If We All Left to “Go Back Where We Came From”
The phrase confuses me. I was born in California. My mom was born in New York. “Go back where you came from.” Um, okay. I mean, I was headed home anyways. My house is just a few blocks away.
I grew up in a mostly non-Asian city, so I used to hear the phrase sometimes. Kids like to pick on the one who looks a little different. But these days, when I hear an adult say it to another adult, it catches me off guard. It doesn’t make sense.
You traverse an American’s family tree, and eventually you find an immigrant. And most of the time, you don’t have to go back that far.
So … what if everyone went back where they came from?
Based on data from the 2012-2016 American Community Survey, there were about 315 million people who lived in the 50 states or District of Columbia. Here are all of them. Each dot represents a person.
Imagine all 197.3 million non-Hispanic white people leave …
… and then 39.1 million black and 16 million Asian people leave …
… and then 51.7 million Hispanic and Latino people …
… and the 7.9 million non-native people who are some other race or mixed …
That leaves about 2.1 million Native American or Alaska Natives and 0.5 million Native Hawaiian or Other Pacific Islander. After that, it’s an empty shell of a country.
A simplified view, but you get the point. Everyone comes from somewhere.
- I used R to make the dot density maps, following similar steps to the dot density map tutorial.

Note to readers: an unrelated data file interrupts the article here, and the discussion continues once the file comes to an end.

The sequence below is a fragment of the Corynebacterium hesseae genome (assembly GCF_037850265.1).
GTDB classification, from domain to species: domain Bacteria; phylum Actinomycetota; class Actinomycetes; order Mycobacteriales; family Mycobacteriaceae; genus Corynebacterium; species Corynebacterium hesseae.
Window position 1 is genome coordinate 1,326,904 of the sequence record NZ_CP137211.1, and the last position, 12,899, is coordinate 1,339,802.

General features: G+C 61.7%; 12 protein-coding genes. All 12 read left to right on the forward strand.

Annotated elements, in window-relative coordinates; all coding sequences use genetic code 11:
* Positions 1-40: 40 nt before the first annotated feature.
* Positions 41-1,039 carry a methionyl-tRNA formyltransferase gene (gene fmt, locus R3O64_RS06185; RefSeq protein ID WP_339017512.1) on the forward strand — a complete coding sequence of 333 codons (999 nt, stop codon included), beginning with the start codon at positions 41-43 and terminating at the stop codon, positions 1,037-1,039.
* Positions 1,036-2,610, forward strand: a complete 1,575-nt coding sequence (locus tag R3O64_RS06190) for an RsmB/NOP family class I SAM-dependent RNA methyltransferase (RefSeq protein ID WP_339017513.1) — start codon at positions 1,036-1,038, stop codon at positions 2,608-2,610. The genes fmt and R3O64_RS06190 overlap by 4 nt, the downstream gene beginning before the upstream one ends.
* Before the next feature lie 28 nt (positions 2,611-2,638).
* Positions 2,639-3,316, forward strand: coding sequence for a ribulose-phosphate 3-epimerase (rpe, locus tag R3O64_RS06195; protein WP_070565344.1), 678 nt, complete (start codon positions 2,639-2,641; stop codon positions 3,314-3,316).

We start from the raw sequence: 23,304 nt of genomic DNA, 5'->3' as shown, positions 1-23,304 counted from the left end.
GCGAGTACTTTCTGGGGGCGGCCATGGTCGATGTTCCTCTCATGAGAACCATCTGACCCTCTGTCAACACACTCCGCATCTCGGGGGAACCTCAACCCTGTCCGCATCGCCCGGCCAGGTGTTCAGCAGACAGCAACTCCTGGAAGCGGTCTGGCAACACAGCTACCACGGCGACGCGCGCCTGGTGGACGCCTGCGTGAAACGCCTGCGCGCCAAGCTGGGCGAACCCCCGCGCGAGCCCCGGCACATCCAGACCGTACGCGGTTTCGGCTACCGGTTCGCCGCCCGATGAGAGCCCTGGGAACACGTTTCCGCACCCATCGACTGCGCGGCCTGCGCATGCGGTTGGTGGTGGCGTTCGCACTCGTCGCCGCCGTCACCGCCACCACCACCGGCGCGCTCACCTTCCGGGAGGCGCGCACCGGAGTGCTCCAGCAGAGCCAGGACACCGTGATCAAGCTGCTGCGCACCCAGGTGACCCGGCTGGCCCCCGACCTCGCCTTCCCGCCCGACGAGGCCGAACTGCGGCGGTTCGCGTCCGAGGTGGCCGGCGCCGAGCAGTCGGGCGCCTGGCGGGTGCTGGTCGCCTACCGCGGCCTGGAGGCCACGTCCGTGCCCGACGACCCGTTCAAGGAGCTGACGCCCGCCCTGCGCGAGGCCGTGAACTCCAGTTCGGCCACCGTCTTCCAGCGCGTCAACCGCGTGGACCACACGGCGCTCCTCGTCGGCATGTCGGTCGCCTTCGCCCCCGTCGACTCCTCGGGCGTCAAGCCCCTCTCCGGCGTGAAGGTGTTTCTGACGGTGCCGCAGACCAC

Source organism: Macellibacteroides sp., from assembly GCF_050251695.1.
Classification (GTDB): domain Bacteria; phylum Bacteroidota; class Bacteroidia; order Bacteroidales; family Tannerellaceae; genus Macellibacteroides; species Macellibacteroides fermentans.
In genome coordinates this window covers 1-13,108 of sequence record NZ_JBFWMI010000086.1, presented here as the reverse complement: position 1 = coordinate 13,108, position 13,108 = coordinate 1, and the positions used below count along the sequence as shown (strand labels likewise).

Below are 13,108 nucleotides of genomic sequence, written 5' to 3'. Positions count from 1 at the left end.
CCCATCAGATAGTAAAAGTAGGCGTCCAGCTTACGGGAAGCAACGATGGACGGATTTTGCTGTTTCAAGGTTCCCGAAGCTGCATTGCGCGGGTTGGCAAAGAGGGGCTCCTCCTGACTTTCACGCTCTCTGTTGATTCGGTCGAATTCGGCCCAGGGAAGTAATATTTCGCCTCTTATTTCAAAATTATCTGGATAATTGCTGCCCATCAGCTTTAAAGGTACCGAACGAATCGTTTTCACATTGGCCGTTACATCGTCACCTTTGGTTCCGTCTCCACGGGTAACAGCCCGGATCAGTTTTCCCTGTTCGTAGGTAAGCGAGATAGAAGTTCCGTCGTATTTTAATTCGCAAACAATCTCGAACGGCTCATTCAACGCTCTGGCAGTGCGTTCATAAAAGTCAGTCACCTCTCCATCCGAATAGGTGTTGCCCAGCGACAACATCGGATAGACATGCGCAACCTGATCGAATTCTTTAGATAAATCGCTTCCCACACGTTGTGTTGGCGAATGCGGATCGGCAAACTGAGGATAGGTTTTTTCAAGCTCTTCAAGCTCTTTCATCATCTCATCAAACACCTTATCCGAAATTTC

- I’d been meaning to poke at this topic for a while, but the segregation maps by Aaron Williams and Armand Emamdjomeh got me curious again. See also Bill Rankin’s original map of Chicago and Eric Fischer’s follow-up.
- Dot density maps show limitations in densely populated areas. It’s not so much dots as it is a spackling of color.
Become a member. Learn to visualize data. From beginner to advanced.Join Today
This is for people interested in the process of creating, designing, and exploring data graphics. Your support goes directly to FlowingData, an independently run site.
What You Get
- Instant access to tutorials on how to make and design data graphics
- Source code and files to use with your own data
- In-depth courses on visualization in R
- Hand-picked links and resources from around the web
- Members-only newsletter
10 Best Data Visualization Projects of 2015
These are my picks for the best of 2015. As usual, they could easily appear in a different order on a different day, and there are projects not on the list that were also excellent.
A Day in the Life of Americans
I wanted to see how daily patterns emerge at the individual level and how a person’s entire day plays out. So I simulated 1,000 of them.
Interactive: When Do Americans Leave For Work?
We don’t all start our work days at the same time, despite what morning rush hour might have you think.